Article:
Munich Personal RePEc Archive

Distributive Politics and Economic Ideology

Lopez-Rodriguez, David (2011): Distributive Politics and Economic Ideology.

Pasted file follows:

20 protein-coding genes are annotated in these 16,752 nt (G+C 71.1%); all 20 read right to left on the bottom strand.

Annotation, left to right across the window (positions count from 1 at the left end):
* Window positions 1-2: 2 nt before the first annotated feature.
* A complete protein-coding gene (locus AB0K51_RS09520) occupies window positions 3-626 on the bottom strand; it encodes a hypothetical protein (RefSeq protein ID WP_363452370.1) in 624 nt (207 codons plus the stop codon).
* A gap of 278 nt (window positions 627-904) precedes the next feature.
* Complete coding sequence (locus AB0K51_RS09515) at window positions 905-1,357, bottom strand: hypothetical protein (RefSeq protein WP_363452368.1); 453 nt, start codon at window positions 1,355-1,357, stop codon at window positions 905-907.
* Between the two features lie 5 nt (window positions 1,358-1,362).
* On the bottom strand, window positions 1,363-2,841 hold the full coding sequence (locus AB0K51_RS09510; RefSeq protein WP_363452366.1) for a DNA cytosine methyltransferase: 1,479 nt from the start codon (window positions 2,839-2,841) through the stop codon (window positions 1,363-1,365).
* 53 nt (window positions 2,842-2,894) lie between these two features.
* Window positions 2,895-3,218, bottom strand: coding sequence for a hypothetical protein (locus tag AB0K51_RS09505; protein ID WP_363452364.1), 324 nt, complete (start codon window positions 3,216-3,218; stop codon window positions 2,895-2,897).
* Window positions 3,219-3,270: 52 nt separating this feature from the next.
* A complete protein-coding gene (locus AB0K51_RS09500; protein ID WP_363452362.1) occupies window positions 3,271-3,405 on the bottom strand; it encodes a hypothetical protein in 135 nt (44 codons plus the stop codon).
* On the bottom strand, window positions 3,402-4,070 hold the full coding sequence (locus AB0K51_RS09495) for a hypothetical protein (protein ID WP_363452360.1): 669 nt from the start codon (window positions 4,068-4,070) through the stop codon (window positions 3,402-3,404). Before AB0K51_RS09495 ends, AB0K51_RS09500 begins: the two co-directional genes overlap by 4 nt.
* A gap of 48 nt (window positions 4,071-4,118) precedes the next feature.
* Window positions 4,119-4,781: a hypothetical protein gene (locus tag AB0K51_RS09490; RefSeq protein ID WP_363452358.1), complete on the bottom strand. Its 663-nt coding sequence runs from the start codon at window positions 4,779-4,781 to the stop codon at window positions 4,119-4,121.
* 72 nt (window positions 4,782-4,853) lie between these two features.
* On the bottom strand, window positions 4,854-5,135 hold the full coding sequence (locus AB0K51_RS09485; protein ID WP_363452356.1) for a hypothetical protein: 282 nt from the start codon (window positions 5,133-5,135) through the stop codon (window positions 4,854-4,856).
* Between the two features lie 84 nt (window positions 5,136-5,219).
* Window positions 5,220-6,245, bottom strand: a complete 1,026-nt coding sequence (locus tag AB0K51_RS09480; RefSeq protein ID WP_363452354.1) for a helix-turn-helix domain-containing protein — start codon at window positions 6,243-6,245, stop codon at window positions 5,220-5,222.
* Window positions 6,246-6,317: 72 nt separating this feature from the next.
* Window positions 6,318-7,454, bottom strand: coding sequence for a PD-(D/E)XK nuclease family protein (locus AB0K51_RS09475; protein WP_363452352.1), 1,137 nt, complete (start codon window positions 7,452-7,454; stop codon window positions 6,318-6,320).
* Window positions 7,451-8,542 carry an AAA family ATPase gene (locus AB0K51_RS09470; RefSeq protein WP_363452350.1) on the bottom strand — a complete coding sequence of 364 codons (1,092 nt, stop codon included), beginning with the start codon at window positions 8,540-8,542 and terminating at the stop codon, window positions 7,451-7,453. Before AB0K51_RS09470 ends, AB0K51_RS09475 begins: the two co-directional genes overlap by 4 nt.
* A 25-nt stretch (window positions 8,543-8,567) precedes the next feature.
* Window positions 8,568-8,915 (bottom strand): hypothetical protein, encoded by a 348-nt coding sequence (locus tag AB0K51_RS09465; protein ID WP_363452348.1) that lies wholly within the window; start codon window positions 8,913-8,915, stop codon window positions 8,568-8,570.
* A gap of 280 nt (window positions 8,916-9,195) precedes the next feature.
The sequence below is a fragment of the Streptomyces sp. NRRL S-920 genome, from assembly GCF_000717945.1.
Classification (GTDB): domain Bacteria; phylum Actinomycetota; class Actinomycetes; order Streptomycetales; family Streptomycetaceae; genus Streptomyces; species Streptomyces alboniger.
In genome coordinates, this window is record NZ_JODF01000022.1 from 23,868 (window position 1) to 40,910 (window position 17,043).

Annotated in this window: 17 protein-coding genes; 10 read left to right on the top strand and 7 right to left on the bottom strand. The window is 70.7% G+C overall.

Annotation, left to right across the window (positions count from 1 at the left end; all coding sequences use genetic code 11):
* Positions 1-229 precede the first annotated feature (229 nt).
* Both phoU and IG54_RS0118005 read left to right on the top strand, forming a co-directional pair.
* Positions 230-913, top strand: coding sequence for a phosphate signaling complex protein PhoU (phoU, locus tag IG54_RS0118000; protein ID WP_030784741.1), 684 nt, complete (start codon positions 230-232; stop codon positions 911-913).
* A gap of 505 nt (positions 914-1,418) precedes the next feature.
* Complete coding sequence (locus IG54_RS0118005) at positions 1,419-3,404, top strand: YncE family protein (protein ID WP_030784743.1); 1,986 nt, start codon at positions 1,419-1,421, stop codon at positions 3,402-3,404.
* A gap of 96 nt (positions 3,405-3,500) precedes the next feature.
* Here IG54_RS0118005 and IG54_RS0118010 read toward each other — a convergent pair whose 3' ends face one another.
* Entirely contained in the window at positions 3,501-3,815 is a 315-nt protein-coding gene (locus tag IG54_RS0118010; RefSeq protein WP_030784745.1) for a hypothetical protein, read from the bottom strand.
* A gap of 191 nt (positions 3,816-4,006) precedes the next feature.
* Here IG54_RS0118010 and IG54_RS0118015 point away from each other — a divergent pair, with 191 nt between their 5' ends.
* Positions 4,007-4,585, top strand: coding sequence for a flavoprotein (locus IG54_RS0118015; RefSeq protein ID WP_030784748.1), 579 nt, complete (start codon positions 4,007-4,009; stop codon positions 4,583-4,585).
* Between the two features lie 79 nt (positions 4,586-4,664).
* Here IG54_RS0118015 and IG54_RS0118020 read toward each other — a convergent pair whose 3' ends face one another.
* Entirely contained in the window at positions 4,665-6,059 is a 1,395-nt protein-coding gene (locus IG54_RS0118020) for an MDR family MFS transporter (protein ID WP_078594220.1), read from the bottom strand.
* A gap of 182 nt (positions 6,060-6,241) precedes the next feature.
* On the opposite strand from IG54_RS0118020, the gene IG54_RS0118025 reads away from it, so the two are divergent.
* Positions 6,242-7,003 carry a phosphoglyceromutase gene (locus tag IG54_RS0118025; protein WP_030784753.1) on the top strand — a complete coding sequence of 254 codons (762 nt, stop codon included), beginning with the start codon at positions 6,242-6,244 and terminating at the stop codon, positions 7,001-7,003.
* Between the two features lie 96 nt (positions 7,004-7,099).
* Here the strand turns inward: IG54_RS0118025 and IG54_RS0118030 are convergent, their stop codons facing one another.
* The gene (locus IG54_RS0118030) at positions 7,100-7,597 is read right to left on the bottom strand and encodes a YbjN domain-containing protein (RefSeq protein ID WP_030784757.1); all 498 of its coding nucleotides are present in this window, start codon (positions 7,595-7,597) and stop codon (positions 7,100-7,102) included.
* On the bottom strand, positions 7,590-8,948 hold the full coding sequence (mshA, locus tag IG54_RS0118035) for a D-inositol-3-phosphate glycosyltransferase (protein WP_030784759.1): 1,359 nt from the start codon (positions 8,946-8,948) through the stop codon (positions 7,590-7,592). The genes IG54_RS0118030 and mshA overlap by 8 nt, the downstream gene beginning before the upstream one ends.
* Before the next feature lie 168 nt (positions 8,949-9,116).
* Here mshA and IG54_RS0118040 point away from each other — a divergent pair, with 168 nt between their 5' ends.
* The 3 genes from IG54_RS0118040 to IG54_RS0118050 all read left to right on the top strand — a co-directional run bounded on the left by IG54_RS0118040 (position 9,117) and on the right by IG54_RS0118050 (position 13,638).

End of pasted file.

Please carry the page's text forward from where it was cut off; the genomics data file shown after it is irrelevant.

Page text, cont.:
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This paper presents a theoretical model to investigate the effect of heterogeneous ideological preferences over the public provision of goods on both the scope of government spending and the electoral competition among political parties. The proposed model points out that the presence of both ideological politicians who compete for of ce and electoral uncertainty generate a partisanship effect on economic policy. In particular, pro-market (right-wing) politicians commit to lower public provision of goods and income taxation schedules that implement larger income inequality than pro-government (left-wing) politicians. The model also predicts that the public funding of godos through income taxation confers an electoral advantage to pro-market ideological positions. In fact, pro-market politicians can court moderate pro-leftist voters by promises of higher net income that pro-government politicians are not willing to fund. As a result, a right-wing party exhibits larger chances of winning elections, and its policy proposal determines lower ideological sacri�ce than for the left-wing party.

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